Maritime Casualty News, July 2019

Kirby to pay $2.2 million fine for 2016 BC diesel spill

Kirby Corp. has pleaded guilty to criminal charges in connection with an October 2016 diesel spill in pristine waters off British Columbia’s Central Coast, and the Houston-based company will pay a $2.2 million fine.

The decision, reached in a provincial court in Bella Bella, B.C., does not end legal challenges related to the case. The Heiltsuk Nation still has a civil case pending against Kirby stemming from the spill. 

Roughly 29,000 gallons of diesel and oil products escaped after the articulated tug-barge (ATB) tugboat Nathan E. Stewart and its barge, DBL 55, struck a reef off Athlone Island while sailing to Vancouver. The tug later sank. Its seven crew escaped without injury. 

Kirby said it would pay the fine related to criminal counts under Canada’s Fisheries Act, the Migratory Birds Convention Act and the Pilotage Act, Canadian media reported. 

"We sincerely regret this incident, and we have amended our operating procedures, training, auditing, promotion protocols and equipment to help reduce the potential for future accidents," Kirby said in a prepared statement.

Safety alert: Laid-up ships need dedicated watch

After sunset on Feb. 16, the Great Lakes freighter St. Clair caught fire while moored for winter maintenance at the Port of Toledo in Ohio. The fire burned for more than 35 hours and spread throughout the ship’s engine compartment, superstructure and cargo-loading equipment. 

The fire appeared to start in the engine room from an unknown source. A Coast Guard safety alert highlighted ongoing hot work on the ship as well as propane heaters, electric heaters and heat lamps used in the machinery space. 

“Evidence revealed that the work crew used the machine shop and steering gear rooms to warm up during their work breaks,” the alert said. “The electric heaters in those spaces were left energized prior to the fire. All of the other vessel machinery was shut down.”

The watchman aboard another laid-up ship first noticed the flames at about 2000, roughly four hours after work stopped for the day. The watchman waited 45 minutes to call 911. The person normally assigned to watch the 762-foot St. Clair had gone home for the weekend. 

The safety alert stressed the importance of ensuring fire, safety and security watches when ships are laid up, particularly when those ships are undergoing repairs or connected with shore power. It also urged people on watch to have written instructions for their duties during a fire or emergency.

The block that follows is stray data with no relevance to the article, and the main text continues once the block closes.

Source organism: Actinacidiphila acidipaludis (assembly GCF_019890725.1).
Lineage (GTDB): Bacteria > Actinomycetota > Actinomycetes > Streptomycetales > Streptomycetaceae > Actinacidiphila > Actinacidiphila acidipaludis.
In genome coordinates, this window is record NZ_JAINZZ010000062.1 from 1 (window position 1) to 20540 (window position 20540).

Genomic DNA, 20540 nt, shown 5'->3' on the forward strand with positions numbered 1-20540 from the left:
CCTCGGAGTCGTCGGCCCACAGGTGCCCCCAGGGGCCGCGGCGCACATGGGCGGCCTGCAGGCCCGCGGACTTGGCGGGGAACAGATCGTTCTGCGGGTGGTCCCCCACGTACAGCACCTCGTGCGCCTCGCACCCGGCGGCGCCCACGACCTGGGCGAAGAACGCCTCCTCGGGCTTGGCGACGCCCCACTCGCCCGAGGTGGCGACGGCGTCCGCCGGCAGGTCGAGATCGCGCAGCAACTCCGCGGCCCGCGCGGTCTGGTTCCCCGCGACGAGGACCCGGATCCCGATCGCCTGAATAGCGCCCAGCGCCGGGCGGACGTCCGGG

The full alert can be found here.

Four vessels tied together sink in Illinois River

Three towboats and a barge sank in the Illinois River near Hardin, Ill., spilling an unknown quantity of diesel into the waterway. 

The three towboats, Chatty Sue Smith, Mary-R and Mary-Fern, and an unidentified deck barge owned and operated by Hex Stone sank at mile marker 20.7 on the morning of July 5. The four vessels were tied together. 

The vessels had roughly 4,850 gallons of diesel and heavy oils on board. Hex Stone hired an oil spill removal service to minimize the effect from pollution, with crews placing boom around the sunken vessels. The salvage operation lasted for 12 days. 

The Coast Guard is investigating the incident as a major marine casualty. The cause of the sinkings has not been determined.

Casualty flashback: July 1936

Fifteen mariners died when the 239-foot Material Service capsized and sank near Chicago’s South Side docks on July 29, 1936. 

The vessel, built in 1929 in Sturgeon Bay, Wis., was en route to Chicago with about 2,000 tons of sand and gravel when a large wave washed over the main deck. Water flooded into the cargo compartments and Material Service developed a pronounced list before rolling over. 

Many of the crew were still in their bunks at the time, and one account said the ship sank within one minute. At the time, it was just five minutes away from its destination in Calumet Harbor. 

The remains of the steam-powered, self-unloading barge can be found in Indiana waters some 39 feet below the surface of Lake Michigan. Images of the wreck show the hull remains mostly intact. 

Material Service Capt. Charlie D. Brown was among the sailors who went down with the vessel. 

For additional details about the wreck, and images of the vessel on the lake bed, visit

By Professional Mariner Staff